March 10, 2016 at 2:29 am #49259
I’ve tried to help my dad to paint his fender but something happened that never happened to me before and I don’t know what’s causing it.
Sanded/scuffed a painted fender.
Wet sanded the primer.
Let it dry.
Lay down the first “misted” light coat of base
Laid more wet coat of paint —- resulted in some strange spots appearing all over the place.
Laid another wet coat — did not cover the spots, paint seems to keep “avoiding” those spots and does not fill it, no matter how “wet” it is.
Any help or advice? Anyone had seen anything like this before?
Used Finish1 primer and cheap paint by Finish1. (nothing fancy).
Used this paint brand before and never seen this problem before.March 12, 2016 at 1:03 am #49260
Did you wipe the panel with wax & grease remover prior to painting? Looks like fisheyes to me. Trick is when you start to see them in the base go extremely light on the base, almost to the point of dry. You don’t want the paint to be wet. At this point it would be a sand a repaint.March 12, 2016 at 6:14 am #49261
I have to agree with Kevin, looks like a bad fisheye problem. Fisheyes can come from so many sources that at times it can be hard to track them down. Oil coming through the air hose from your compressor, someone outside in the driveway spraying WD40, Armoral on their car tires,… or even just someone waxing their car. They take their buffing rag and give it a shake, and all those little silcone particles are airborne. You have the car all prepped and ready to paint, and when you drive into the booth you can pick up armoral off the steering wheel or door pads which can transfer to the surface when you tack it off. Even starting a diesel engine in the shop can contaminate the work if the exhaust settles on it.
Prevention is the way to go. When you have your job ready to spray,… dust blown off and the air allowed to settle,…rewash the whole surface with a good silicone and wax remover (I like RM’s 990 Prime Wipe) making sure that you use a damp cloth, and immediately wipe dry with a clean dry cloth. Never allow the wax remover to dry on the surface. This will work well over two stage primers,… just be careful over laquer primers (most spray bomb primers). If the silcone remover that you’re using is a strong one,… there is always the possiblity of it melting and smoothing out your 500 or finer grit sanding, this smoothing of the surface will mean that your base coat doesn’t have any tooth to hang on to anymore, and delamination could be a problem. Stick to a quality primer and you’ll have no problems.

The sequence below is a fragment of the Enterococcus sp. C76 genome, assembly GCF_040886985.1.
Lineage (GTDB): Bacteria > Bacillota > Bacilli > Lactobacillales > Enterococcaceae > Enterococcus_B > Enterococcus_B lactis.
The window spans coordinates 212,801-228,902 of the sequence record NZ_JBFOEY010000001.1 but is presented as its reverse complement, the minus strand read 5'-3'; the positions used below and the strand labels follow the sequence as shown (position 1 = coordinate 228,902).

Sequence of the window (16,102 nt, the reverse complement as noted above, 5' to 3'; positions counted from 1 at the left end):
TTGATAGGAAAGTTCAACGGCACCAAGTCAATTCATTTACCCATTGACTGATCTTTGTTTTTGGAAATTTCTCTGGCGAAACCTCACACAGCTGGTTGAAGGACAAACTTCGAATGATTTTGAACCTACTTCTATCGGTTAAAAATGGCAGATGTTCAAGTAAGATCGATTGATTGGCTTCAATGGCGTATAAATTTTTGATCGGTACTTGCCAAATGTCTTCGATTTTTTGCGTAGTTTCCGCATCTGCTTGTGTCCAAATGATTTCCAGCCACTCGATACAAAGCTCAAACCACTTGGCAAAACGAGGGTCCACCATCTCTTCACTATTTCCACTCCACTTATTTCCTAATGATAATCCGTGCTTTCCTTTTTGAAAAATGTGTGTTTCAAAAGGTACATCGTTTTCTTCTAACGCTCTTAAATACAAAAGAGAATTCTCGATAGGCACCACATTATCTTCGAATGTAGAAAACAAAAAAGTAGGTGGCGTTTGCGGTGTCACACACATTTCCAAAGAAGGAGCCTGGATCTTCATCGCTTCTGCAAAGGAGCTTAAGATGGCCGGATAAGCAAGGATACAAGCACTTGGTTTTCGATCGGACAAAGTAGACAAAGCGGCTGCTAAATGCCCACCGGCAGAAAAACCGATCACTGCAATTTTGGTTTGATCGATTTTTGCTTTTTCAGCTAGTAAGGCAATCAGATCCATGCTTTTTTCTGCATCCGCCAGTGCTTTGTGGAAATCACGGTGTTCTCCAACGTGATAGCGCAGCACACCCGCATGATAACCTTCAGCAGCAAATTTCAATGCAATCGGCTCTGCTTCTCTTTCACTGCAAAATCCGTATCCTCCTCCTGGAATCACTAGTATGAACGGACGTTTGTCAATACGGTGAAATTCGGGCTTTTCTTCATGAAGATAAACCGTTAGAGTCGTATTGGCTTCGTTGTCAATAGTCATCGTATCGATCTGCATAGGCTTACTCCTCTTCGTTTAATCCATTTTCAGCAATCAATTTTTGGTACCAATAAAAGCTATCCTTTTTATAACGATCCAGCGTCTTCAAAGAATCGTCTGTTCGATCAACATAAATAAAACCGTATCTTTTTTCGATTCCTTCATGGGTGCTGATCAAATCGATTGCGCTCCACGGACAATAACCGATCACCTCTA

Only add a fisheye eliminator to your paint as a ‘LAST’ resort. Basically what this does is add silcone to your paint, which will release the tension and allow the fisheye to close over,… but any overspray from this paint job will contaminate any other jobs that it lands on, then you end up adding it to the next job, and the next, etc.
If fisheyes show up after your first coat, try Kevins method,… allow it about 10 or 15 minutes to flash off,… then turn your air pressure up, and your material knob in,… and dry dust a little base coat over the fisheyed area. You don’t want this coat to flow,… you want it to seal. Dust on a couple of coats, tacking between coats, then reset your gun to normal and start respraying normally again. Nine times out of ten, this will solve your problem with no additives. Don’t spray your clear coat if you still have a problem with your base coat.April 14, 2016 at 10:06 pm #49272
Blair and Kevin…
THANK YOU SO MUCH!!!
Wow, what a great write up Blair!
Thank you sir! – I’ve learned a lot!
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